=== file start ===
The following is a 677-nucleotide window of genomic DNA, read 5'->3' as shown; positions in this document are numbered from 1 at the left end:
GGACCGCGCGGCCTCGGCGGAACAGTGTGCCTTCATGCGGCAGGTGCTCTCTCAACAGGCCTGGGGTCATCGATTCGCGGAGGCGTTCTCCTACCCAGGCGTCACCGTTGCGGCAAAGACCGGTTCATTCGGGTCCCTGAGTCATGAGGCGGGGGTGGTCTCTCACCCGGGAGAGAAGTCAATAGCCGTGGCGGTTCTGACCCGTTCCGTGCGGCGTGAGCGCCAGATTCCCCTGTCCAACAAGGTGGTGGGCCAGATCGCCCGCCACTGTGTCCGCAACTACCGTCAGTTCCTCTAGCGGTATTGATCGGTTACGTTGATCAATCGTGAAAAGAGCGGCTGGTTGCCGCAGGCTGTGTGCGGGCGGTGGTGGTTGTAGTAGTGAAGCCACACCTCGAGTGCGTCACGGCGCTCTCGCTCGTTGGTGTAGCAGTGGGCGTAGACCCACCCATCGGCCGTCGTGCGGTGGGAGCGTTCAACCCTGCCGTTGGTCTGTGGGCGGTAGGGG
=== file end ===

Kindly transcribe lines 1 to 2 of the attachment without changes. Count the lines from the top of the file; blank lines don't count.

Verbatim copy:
The following is a 677-nucleotide window of genomic DNA, read 5'->3' as shown; positions in this document are numbered from 1 at the left end:
GGACCGCGCGGCCTCGGCGGAACAGTGTGCCTTCATGCGGCAGGTGCTCTCTCAACAGGCCTGGGGTCATCGATTCGCGGAGGCGTTCTCCTACCCAGGCGTCACCGTTGCGGCAAAGACCGGTTCATTCGGGTCCCTGAGTCATGAGGCGGGGGTGGTCTCTCACCCGGGAGAGAAGTCAATAGCCGTGGCGGTTCTGACCCGTTCCGTGCGGCGTGAGCGCCAGATTCCCCTGTCCAACAAGGTGGTGGGCCAGATCGCCCGCCACTGTGTCCGCAACTACCGTCAGTTCCTCTAGCGGTATTGATCGGTTACGTTGATCAATCGTGAAAAGAGCGGCTGGTTGCCGCAGGCTGTGTGCGGGCGGTGGTGGTTGTAGTAGTGAAGCCACACCTCGAGTGCGTCACGGCGCTCTCGCTCGTTGGTGTAGCAGTGGGCGTAGACCCACCCATCGGCCGTCGTGCGGTGGGAGCGTTCAACCCTGCCGTTGGTCTGTGGGCGGTAGGGG